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dc.contributor.advisorSammut, Ivan
dc.contributor.authorStrickland, James Todd Langdale
dc.date.available2016-07-28T04:29:27Z
dc.date.copyright2016
dc.identifier.citationStrickland, J. T. L. (2016). Comparison of Spironolactone versus Amlodipine in Hypertensive Cardiorenal Pathology (Thesis, Bachelor of Medical Science with Honours). University of Otago. Retrieved from http://hdl.handle.net/10523/6713en
dc.identifier.urihttp://hdl.handle.net/10523/6713
dc.description.abstractHypertension is endemic worldwide, afflicting up to 40% of the global population over the age of 25. Haemodynamic stretch stress from raised blood pressure is a driver for organ damage in the heart and kidney, contributing to potentially fatal conditions. Aldosterone activated mineralocorticoid receptors have also been shown to contribute to cardiorenal damage in a hypertensive state. This study compared the effects of spironolactone, a mineralocorticoid receptor antagonist (MRA), and amlodipine, a calcium channel blocker, when administered in a chronic hypertensive Cyp1a1-Ren2 transgenic rat model. Cyp1a1-Ren2 rats characteristically develop hypertension in a dose-dependent manner in response to dietary indole-3-carbinol (I3C). Male rats (19 week old) were assigned to either standard or I3C (0.167% w/w) diet, 2 weeks prior to experimental day 0. At experimental day 40, rats in both dietary groups were assigned into three drug treatment groups (n=4/group): spironolactone (8.82 mg/kg/day), amlodipine (0.44 mg/kg/day) or vehicle control oral dosing until termination at experimental day 85. Systolic blood pressures recorded at day 0 and day 85 were significantly higher in the I3C diet group compared to standard diet. Spironolactone and amlodipine did not reduce systolic blood pressure at day 85 compared to control groups. Urine volume, proteinuria, left ventricular wall thickness, glomerulosclerosis, renal fibrosis and renal populations of both macrophages and myofibroblasts were increased in the I3C dietary group compared to standard diet; however none of these variables were significantly reduced with either spironolactone or amlodipine treatment compared to the control group in the I3C diet group. A reduction in renal fibrosis and renal cortex macrophage infiltration was observed with spironolactone treatment compared to control in the I3C diet group; however this was not statistically significant. A blood pressure independent reduction in proteinuria was seen in the spironolactone treated rats compared to control, but was also not statistically significant. The trends identified with spironolactone treatment in this study were consistent with many other published works; however these studies suggest spironolactone has been shown to have many other protective characteristics unidentified in this study. Internal validity issues arose from initial stress-related difficulties, compromising intra-group comparisons. This and the underpowered nature of this study limit the interpretation of the study’s results. Therefore this study came to no conclusion in regards to blood pressure independent benefits of addition of spironolactone to a systemic hypertensive situation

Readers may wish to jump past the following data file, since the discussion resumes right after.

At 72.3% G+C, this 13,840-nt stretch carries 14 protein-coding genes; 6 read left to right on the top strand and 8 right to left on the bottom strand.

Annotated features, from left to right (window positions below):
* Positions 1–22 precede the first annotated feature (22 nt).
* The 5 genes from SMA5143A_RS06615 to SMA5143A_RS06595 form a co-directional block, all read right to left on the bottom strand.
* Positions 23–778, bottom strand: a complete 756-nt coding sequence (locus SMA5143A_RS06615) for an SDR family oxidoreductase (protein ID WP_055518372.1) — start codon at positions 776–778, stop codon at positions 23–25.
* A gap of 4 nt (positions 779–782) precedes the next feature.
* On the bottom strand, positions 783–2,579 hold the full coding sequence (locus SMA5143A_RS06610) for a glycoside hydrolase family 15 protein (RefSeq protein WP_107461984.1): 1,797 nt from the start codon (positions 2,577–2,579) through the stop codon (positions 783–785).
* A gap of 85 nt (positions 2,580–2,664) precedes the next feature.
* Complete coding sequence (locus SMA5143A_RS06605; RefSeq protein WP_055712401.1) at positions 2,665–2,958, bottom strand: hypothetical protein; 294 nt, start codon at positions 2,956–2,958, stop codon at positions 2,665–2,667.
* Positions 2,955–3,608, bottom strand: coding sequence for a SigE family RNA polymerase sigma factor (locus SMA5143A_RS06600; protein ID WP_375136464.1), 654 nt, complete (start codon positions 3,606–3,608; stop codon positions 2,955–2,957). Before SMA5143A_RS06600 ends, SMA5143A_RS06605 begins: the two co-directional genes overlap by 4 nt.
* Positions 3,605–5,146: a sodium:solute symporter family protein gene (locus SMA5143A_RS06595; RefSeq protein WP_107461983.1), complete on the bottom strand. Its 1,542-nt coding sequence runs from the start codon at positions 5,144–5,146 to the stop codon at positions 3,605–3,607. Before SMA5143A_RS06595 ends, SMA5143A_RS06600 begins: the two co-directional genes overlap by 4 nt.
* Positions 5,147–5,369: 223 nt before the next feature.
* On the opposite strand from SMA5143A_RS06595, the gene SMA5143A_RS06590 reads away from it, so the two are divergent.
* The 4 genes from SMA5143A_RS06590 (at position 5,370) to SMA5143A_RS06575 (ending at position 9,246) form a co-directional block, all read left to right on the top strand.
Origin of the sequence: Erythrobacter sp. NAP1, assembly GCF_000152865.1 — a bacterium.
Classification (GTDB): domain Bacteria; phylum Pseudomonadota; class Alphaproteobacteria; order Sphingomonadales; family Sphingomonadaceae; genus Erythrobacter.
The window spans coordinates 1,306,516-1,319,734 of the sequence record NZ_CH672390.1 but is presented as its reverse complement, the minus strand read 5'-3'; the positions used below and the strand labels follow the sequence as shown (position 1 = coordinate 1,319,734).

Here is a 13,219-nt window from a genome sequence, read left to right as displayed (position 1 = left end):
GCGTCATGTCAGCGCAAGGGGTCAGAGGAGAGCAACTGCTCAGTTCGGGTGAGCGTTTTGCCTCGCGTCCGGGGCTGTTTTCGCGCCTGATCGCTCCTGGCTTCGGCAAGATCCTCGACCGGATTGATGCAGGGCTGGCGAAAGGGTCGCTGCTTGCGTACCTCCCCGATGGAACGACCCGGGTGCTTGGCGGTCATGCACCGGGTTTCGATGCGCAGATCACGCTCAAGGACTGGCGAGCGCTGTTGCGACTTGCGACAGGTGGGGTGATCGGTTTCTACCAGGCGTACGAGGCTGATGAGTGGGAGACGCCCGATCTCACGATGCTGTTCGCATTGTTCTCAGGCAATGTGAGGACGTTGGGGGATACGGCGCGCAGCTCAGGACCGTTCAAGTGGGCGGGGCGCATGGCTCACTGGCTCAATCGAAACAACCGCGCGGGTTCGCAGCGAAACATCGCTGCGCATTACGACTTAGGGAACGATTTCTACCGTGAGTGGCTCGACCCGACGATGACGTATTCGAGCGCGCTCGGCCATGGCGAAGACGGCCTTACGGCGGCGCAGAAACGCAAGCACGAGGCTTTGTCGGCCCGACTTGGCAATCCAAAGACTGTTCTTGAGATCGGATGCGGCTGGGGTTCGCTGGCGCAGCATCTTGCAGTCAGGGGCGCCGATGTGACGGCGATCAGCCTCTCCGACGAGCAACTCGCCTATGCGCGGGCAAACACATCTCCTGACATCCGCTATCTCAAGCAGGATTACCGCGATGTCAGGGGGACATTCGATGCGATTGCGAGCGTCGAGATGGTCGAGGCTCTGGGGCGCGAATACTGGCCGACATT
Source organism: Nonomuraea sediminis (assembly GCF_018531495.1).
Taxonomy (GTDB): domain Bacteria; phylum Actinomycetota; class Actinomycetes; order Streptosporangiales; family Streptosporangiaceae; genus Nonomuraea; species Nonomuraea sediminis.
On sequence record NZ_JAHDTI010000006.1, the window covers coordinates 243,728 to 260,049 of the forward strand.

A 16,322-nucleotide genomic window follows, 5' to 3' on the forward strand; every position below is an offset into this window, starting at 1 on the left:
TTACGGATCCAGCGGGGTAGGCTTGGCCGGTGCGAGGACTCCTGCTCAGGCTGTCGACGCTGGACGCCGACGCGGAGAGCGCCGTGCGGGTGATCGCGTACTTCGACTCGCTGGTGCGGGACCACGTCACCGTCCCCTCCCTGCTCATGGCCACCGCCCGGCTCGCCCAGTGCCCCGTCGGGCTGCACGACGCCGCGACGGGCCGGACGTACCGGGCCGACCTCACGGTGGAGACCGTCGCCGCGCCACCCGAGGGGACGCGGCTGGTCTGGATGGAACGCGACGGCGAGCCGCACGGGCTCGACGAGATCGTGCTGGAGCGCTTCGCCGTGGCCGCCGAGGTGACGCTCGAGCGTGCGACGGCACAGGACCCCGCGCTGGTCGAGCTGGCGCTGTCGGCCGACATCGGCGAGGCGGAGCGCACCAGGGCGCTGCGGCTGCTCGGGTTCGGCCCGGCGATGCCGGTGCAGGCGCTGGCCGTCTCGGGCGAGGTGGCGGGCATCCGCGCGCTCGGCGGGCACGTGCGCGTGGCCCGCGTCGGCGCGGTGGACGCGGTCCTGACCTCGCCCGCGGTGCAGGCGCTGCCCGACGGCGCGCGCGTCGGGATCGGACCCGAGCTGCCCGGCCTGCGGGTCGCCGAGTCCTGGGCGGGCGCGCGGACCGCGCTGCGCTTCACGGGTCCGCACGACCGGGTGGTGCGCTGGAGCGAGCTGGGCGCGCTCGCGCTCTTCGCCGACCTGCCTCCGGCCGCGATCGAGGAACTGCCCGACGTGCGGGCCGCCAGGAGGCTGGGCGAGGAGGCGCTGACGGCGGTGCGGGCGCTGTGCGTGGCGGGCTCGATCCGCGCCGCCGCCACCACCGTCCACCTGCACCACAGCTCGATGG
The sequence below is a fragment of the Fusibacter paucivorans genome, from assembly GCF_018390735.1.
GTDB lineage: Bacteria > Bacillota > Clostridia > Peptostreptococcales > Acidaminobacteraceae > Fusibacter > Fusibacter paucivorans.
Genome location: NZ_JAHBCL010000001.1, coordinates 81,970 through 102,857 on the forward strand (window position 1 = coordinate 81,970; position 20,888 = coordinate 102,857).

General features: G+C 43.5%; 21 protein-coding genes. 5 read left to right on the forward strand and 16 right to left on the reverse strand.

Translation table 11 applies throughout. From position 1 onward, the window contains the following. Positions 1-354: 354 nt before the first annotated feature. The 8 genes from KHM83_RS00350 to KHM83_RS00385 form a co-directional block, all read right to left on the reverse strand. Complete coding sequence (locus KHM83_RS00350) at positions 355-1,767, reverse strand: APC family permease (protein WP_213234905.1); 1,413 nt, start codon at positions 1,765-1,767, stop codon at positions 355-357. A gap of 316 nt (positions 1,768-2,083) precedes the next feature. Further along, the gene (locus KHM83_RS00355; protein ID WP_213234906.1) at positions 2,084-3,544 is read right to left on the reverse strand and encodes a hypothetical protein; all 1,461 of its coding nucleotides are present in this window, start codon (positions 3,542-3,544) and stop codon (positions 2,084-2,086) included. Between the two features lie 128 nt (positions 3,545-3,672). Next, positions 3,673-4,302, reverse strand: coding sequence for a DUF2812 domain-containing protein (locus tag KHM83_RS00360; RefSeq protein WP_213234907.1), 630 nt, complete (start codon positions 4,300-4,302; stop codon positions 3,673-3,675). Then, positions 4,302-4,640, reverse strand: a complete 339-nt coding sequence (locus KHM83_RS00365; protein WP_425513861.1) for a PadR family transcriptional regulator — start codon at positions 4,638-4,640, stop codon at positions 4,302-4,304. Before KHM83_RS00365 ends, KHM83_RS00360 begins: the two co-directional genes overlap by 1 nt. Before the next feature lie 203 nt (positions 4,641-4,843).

dc.format.mimetypeapplication/pdf
dc.language.isoen
dc.publisherUniversity of Otago
dc.rightsAll items in OUR Archive are provided for private study and research purposes and are protected by copyright with all rights reserved unless otherwise indicated.
dc.subjectHypertension
dc.subjectSpironolactone
dc.subjectMineralocortcoid
dc.subjectCyp1a1-Ren2
dc.titleComparison of Spironolactone versus Amlodipine in Hypertensive Cardiorenal Pathology
dc.typeThesis
dc.date.updated2016-07-28T03:09:19Z
dc.language.rfc3066en
thesis.degree.disciplineDepartment of Pharmacology
thesis.degree.nameBachelor of Medical Science with Honours
thesis.degree.grantorUniversity of Otago
thesis.degree.levelHonours
otago.openaccessOpen
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